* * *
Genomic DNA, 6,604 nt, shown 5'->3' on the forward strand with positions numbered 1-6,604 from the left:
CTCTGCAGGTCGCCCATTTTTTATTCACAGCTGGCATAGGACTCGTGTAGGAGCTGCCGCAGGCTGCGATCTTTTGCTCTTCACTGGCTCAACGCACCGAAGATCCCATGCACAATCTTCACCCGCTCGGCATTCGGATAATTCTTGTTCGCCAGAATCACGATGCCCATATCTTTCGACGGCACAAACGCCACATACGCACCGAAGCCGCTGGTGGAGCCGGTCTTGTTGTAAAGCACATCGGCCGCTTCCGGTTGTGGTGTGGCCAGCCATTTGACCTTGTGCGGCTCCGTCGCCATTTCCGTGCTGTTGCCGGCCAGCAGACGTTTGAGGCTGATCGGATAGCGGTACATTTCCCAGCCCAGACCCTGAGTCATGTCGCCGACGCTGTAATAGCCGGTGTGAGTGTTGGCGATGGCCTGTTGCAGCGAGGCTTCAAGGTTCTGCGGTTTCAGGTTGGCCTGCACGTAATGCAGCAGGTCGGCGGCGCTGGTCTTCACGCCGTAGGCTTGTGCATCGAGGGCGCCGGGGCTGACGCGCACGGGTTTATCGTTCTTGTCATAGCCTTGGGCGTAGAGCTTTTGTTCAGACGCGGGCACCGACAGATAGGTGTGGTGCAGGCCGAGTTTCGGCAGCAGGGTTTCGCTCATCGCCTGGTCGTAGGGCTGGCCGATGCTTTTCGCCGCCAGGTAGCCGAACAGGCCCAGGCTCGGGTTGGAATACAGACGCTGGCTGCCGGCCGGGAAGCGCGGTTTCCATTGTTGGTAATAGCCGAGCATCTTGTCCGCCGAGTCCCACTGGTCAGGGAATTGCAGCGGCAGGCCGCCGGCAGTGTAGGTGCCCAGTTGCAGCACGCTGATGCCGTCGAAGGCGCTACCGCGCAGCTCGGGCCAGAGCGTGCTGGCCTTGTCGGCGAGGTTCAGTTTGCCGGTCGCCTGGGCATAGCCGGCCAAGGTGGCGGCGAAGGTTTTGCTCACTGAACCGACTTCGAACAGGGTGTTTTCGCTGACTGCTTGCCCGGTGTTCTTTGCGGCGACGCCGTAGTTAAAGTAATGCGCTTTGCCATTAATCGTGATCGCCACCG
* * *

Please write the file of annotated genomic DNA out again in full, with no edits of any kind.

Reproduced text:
Genomic DNA, 6,604 nt, shown 5'->3' on the forward strand with positions numbered 1-6,604 from the left:
CTCTGCAGGTCGCCCATTTTTTATTCACAGCTGGCATAGGACTCGTGTAGGAGCTGCCGCAGGCTGCGATCTTTTGCTCTTCACTGGCTCAACGCACCGAAGATCCCATGCACAATCTTCACCCGCTCGGCATTCGGATAATTCTTGTTCGCCAGAATCACGATGCCCATATCTTTCGACGGCACAAACGCCACATACGCACCGAAGCCGCTGGTGGAGCCGGTCTTGTTGTAAAGCACATCGGCCGCTTCCGGTTGTGGTGTGGCCAGCCATTTGACCTTGTGCGGCTCCGTCGCCATTTCCGTGCTGTTGCCGGCCAGCAGACGTTTGAGGCTGATCGGATAGCGGTACATTTCCCAGCCCAGACCCTGAGTCATGTCGCCGACGCTGTAATAGCCGGTGTGAGTGTTGGCGATGGCCTGTTGCAGCGAGGCTTCAAGGTTCTGCGGTTTCAGGTTGGCCTGCACGTAATGCAGCAGGTCGGCGGCGCTGGTCTTCACGCCGTAGGCTTGTGCATCGAGGGCGCCGGGGCTGACGCGCACGGGTTTATCGTTCTTGTCATAGCCTTGGGCGTAGAGCTTTTGTTCAGACGCGGGCACCGACAGATAGGTGTGGTGCAGGCCGAGTTTCGGCAGCAGGGTTTCGCTCATCGCCTGGTCGTAGGGCTGGCCGATGCTTTTCGCCGCCAGGTAGCCGAACAGGCCCAGGCTCGGGTTGGAATACAGACGCTGGCTGCCGGCCGGGAAGCGCGGTTTCCATTGTTGGTAATAGCCGAGCATCTTGTCCGCCGAGTCCCACTGGTCAGGGAATTGCAGCGGCAGGCCGCCGGCAGTGTAGGTGCCCAGTTGCAGCACGCTGATGCCGTCGAAGGCGCTACCGCGCAGCTCGGGCCAGAGCGTGCTGGCCTTGTCGGCGAGGTTCAGTTTGCCGGTCGCCTGGGCATAGCCGGCCAAGGTGGCGGCGAAGGTTTTGCTCACTGAACCGACTTCGAACAGGGTGTTTTCGCTGACTGCTTGCCCGGTGTTCTTTGCGGCGACGCCGTAGTTAAAGTAATGCGCTTTGCCATTAATCGTGATCGCCACCG